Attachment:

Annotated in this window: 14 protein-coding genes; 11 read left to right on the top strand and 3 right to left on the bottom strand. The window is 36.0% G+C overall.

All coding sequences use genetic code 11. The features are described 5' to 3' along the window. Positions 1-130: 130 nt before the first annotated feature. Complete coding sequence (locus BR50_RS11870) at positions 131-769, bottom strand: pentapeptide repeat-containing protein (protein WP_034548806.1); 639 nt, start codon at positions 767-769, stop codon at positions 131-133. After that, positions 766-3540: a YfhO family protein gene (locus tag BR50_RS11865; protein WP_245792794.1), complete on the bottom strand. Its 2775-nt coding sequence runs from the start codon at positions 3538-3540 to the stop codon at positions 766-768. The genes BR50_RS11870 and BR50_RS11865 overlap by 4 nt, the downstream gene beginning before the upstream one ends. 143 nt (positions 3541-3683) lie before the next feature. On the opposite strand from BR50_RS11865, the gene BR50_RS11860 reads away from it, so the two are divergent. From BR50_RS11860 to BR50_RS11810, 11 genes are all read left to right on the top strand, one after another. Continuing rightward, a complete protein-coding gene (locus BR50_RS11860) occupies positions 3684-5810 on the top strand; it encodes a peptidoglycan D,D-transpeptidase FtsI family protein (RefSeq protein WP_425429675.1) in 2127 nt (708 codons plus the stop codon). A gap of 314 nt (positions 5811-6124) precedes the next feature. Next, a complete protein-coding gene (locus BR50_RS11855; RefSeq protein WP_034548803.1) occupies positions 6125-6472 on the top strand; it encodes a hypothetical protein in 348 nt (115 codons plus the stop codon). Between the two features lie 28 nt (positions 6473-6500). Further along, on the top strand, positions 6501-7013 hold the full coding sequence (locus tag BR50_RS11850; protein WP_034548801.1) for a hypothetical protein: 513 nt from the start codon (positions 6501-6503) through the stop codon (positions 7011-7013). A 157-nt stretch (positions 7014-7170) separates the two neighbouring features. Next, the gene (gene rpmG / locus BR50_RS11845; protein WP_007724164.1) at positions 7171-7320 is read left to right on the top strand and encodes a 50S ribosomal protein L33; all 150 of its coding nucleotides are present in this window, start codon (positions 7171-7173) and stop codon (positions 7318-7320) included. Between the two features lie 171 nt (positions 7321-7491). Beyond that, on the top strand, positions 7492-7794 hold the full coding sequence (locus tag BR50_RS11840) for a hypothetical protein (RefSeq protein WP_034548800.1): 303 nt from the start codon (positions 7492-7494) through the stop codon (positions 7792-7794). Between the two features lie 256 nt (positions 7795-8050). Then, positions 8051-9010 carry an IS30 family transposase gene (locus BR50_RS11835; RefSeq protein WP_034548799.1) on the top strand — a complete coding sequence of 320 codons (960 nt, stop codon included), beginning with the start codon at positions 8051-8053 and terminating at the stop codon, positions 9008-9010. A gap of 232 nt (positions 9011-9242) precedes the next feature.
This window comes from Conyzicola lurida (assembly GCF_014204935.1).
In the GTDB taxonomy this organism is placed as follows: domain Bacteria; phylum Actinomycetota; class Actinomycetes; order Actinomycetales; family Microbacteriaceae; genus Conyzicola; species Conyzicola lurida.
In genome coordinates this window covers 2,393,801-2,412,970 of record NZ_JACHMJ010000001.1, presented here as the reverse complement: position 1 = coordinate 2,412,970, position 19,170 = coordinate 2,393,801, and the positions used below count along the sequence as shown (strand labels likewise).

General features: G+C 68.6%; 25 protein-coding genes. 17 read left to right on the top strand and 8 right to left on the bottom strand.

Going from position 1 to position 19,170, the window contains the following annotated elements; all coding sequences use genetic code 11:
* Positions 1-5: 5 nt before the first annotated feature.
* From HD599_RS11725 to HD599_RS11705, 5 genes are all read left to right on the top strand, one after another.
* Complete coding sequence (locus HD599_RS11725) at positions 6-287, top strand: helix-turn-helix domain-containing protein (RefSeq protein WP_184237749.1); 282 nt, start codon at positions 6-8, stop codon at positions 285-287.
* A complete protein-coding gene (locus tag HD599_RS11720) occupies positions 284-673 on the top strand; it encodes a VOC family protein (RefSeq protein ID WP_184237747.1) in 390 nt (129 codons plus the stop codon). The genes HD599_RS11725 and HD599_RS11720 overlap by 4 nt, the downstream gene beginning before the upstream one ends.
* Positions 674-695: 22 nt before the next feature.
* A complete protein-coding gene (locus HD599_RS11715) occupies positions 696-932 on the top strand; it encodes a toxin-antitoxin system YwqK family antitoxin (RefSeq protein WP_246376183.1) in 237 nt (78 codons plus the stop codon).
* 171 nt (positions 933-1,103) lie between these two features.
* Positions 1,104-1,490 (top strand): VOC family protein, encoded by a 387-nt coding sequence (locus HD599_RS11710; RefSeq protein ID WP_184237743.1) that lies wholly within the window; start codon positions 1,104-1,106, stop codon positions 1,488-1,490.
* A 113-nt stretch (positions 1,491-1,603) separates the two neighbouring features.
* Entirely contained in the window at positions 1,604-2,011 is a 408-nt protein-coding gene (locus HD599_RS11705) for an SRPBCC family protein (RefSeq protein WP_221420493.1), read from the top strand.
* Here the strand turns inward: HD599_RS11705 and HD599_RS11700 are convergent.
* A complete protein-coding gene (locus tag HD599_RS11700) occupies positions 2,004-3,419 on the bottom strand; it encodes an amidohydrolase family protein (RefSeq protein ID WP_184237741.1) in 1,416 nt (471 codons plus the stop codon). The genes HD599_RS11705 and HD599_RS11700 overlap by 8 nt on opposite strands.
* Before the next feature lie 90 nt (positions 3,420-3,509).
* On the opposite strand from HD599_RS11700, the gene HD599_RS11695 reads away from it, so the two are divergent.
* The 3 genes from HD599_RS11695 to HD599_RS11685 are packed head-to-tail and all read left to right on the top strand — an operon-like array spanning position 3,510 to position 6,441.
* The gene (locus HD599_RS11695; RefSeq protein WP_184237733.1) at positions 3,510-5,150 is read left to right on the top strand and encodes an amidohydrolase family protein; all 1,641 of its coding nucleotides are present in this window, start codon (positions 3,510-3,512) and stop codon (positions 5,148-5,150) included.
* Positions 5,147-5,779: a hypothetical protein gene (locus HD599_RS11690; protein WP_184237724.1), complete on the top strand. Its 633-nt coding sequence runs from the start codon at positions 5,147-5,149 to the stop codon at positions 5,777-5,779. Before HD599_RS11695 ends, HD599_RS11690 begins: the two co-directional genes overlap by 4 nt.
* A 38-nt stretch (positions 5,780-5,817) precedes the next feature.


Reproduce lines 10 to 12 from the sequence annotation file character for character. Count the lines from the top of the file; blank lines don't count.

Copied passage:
* Complete coding sequence (locus HD599_RS11725) at positions 6-287, top strand: helix-turn-helix domain-containing protein (RefSeq protein WP_184237749.1); 282 nt, start codon at positions 6-8, stop codon at positions 285-287.
* A complete protein-coding gene (locus tag HD599_RS11720) occupies positions 284-673 on the top strand; it encodes a VOC family protein (RefSeq protein ID WP_184237747.1) in 390 nt (129 codons plus the stop codon). The genes HD599_RS11725 and HD599_RS11720 overlap by 4 nt, the downstream gene beginning before the upstream one ends.
* Positions 674-695: 22 nt before the next feature.